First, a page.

The Modern Antiquarian. Stone Circles, Ancient Sites, Neolithic Monuments, Ancient Monuments, Prehistoric Sites, Megalithic MysteriesThe Modern Antiquarian

       

Rowbarrow ring barrow and a round cairn

Cairn(s)

Also known as:
  • Monument No. 35972

Nearest Town:Minehead (11km NE)
OS Ref (GB):   SS87434146 / Sheet: 181
Latitude:51° 9' 38.64" N
Longitude:   3° 36' 36.09" W

Added by Chance


Discussion Topics0 discussions
Start a topic



Show  |  Hide
Web searches for Rowbarrow ring barrow and a round cairn
Show map   (inline Google Map)

Miscellaneous

Add miscellaneous Add miscellaneous
Details of ring barrow and a round cairn on Pastscape

(SS 87414147 & SS 87464146) Tumuli (NR). Two barrows, 143 ft. apart from centre to centre. The first is a disc-barrow, a slight mound surrounded by a nearly circular bank 58 ft. in diameter at the crest and 72 ft. at the foot of the bank. Indications of an inner ditch. The second barrow E of the first is a cairn of stones much mutilated. No indication of a ditch. Diameter c. 56 ft.Cutcombe 1; SS 87414147, 24 paces across and 1.5 ft. high, apparently a saucer barrow.
Cutcombe 2; SS 87464146, 17 paces across and 4.5 ft. high. Cairn with modern stone heap, much dug away from west and south-west. (4)
The feature listed by Grinsell as Cutcombe 1 appears to be a saucer barrow. (GPs AO/65/178/1 & 2). The other feature is a disturbed cairn. Published 1.2500 survey revised. (5) SS 87414147. Cutcombe 1. Apparently a saucer-barrow comprising a central mound 32ft. diameter, 1ft. 6ins. high, enclosed by ditch circa 8ft. wide and outer bank circa 12 ft. wide. The ditch is circa 9 ins. deep externally and bank c 9 ins high. Described in error by Authority 2 as a disc barrow. SS 87464146. Cutcombe 2. Cairn surmounted by modern stone heap, listed as Authy 4. Possibly called White Barrow (see also SS 84 SE 2).
Both visited by Grinsell 25th May 1958. Cutcombe 4a. "One or two of Rowbarrows had been examined incompletely" on 2nd November 1807 (6 & 7). (SS 84 SE 8, 9 & 10 are known as 'Rowbarrows') A ring barrow and a round cairn situated in a prominent position on a rounded hilltop at 510 metres O.D.; part of the linear Rowbarrow group(see also SS 84 SE 9 and 10). SS 8741 4147. An impressive and well preserved ring-barrow 22.9 metres in overall diameter with a slightly off-centre saucer-shaped mound and a slightly sub-circular enclosing bank. The mound is 12.7 metres in diameter, 0.3 metres high with a shallow depression in its top where a few random largish stones are evident. The back which apparently gently slopes from south to north varies in width from 2.8 metres on the lower side to 5.2 metres on the upper side. Its height is on average 0.6 metres externally and 0.4 metres internally. The ditch noted by an earlier authority is a misinterpretation of the junction of the edge of the mound and the inner scarp of the bank. The barrow is a variation on the south west cairn platform with rim bank. SX 8745 4146. This heavily disturbed cairn, lying 8.0 metres south-east of the barrow, measures from 14.3 metres to 16.0 metres across and has a maximum height of 1.4 metres. It appears to be mostly composed of small stone although a few larger boulders are visible. The south west side has been dug away and no traces of kerbing are evident in the exposed sides. Two small, probably modern, cairns havebeen constructed on its top.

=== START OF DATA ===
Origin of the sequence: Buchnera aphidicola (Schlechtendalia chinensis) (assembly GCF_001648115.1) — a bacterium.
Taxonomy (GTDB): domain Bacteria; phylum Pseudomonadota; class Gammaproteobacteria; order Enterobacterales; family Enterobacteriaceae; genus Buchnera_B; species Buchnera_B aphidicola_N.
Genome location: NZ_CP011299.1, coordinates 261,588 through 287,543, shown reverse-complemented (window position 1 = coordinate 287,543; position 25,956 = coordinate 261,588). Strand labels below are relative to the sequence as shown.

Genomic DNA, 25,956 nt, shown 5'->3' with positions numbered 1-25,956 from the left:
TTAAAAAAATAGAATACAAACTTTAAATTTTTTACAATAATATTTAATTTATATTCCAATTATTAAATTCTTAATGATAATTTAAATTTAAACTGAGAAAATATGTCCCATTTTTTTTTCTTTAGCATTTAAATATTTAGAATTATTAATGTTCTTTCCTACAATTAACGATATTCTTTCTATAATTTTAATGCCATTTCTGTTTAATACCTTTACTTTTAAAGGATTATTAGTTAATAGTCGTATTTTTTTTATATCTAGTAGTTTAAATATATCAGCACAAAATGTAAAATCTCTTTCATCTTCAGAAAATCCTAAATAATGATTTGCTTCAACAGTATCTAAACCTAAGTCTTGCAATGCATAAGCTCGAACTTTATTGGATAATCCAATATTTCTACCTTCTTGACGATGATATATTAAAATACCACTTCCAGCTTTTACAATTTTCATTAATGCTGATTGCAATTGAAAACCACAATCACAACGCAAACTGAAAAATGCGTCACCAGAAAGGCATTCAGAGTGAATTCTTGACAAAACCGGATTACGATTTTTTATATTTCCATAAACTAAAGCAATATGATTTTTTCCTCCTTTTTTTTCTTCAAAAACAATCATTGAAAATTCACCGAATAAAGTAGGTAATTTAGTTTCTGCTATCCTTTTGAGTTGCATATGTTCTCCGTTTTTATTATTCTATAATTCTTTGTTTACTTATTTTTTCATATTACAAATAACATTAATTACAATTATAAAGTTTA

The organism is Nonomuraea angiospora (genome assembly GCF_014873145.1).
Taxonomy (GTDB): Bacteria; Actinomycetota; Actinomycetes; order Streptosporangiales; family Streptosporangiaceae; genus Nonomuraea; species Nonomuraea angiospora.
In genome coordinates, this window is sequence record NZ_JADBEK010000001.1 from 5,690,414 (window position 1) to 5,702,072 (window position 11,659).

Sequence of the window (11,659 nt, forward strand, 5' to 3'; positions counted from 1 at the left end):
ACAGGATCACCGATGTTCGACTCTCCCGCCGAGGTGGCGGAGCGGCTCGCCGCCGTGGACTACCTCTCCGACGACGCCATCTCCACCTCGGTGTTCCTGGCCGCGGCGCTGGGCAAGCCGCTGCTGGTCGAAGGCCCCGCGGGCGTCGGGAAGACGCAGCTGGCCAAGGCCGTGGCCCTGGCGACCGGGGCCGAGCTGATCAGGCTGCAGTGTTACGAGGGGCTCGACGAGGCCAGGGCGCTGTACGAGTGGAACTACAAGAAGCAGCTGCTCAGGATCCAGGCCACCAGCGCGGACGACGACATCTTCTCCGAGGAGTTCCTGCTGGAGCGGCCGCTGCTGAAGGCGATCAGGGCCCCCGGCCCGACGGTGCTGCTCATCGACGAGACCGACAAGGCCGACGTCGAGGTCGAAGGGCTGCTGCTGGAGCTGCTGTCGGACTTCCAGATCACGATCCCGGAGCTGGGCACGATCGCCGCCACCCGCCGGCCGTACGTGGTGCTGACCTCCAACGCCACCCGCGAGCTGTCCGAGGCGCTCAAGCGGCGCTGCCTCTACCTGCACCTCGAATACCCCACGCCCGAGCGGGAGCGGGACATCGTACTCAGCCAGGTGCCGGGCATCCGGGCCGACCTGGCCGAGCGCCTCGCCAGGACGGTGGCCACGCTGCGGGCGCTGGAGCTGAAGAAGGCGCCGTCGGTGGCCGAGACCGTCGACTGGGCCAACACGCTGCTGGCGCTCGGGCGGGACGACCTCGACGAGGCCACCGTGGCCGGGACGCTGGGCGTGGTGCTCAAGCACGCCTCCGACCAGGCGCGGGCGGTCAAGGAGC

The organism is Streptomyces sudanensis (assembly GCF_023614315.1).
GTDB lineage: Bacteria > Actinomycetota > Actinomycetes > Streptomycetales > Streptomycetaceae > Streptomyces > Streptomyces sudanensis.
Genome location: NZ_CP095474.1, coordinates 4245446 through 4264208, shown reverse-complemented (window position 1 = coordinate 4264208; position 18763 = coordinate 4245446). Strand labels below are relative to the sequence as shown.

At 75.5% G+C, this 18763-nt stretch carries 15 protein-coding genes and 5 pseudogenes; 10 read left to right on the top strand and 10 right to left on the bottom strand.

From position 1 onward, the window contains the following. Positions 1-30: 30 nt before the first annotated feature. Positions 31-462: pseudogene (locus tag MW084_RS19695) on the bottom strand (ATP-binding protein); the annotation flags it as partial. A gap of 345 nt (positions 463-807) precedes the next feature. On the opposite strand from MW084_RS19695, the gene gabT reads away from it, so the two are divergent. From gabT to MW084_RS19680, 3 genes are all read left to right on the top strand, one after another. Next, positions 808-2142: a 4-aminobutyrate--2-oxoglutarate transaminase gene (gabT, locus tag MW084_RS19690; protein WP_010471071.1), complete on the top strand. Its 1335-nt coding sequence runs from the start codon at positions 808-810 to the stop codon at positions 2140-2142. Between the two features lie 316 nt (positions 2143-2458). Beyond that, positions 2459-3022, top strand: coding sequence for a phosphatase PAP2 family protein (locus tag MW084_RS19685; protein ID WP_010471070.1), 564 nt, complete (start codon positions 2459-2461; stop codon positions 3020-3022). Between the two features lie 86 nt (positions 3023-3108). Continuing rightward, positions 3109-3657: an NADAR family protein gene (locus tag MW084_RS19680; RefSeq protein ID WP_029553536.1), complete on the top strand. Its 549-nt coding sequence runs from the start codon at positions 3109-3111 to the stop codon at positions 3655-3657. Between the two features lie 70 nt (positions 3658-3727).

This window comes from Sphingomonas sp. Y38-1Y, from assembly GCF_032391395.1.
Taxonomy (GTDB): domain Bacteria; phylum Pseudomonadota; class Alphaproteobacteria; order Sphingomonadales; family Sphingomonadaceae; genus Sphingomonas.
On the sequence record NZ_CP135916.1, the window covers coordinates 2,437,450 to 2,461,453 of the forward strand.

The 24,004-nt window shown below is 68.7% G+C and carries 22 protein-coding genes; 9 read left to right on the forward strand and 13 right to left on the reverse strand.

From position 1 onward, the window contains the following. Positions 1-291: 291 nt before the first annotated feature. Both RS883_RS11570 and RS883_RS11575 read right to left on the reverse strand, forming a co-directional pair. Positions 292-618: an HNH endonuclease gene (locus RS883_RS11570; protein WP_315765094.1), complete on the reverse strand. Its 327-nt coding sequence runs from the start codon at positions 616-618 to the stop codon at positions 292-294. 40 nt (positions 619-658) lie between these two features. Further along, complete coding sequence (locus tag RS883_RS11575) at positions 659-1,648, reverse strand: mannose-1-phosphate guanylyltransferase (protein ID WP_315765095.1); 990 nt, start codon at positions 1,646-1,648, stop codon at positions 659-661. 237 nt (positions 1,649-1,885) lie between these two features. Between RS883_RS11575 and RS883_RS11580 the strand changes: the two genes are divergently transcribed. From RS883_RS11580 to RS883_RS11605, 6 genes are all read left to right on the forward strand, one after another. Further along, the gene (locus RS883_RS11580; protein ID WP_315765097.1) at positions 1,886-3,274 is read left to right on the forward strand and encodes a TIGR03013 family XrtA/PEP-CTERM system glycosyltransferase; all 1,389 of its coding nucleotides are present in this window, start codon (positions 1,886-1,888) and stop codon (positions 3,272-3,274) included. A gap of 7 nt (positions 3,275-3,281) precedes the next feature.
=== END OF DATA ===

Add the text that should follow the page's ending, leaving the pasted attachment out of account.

Shallow amorphous quarry pits, presumably a source of barrow material,lie between the mounds. No further information was gained on the name "White Barrow". It is not noted on the maps of Day and Masters (1782) or Greenwood (1822). Visible on A.P.s (12-13) (14)
A well preserved ring barrow and a round cairn, forming part of the Rowbarrow group, are visible as earthworks on aerial photographs, to the west of Dunkery Beacon, centred on circa SS 87424147 and SS 87464146 resprectively.
The diameter of the ring barrow outer enclosing bank measures approximately 20 metres at the outer edge, the inner mound almost 10 metres in diameter. The cairn lies 28 metres south east of the barrow and is almost 10 metres in diameter.
Numerous small and shallow quarries, which might be the source of the building material for the monuments, are visible between the mounds. (16-19)
Chance Posted by Chance
8th March 2015ce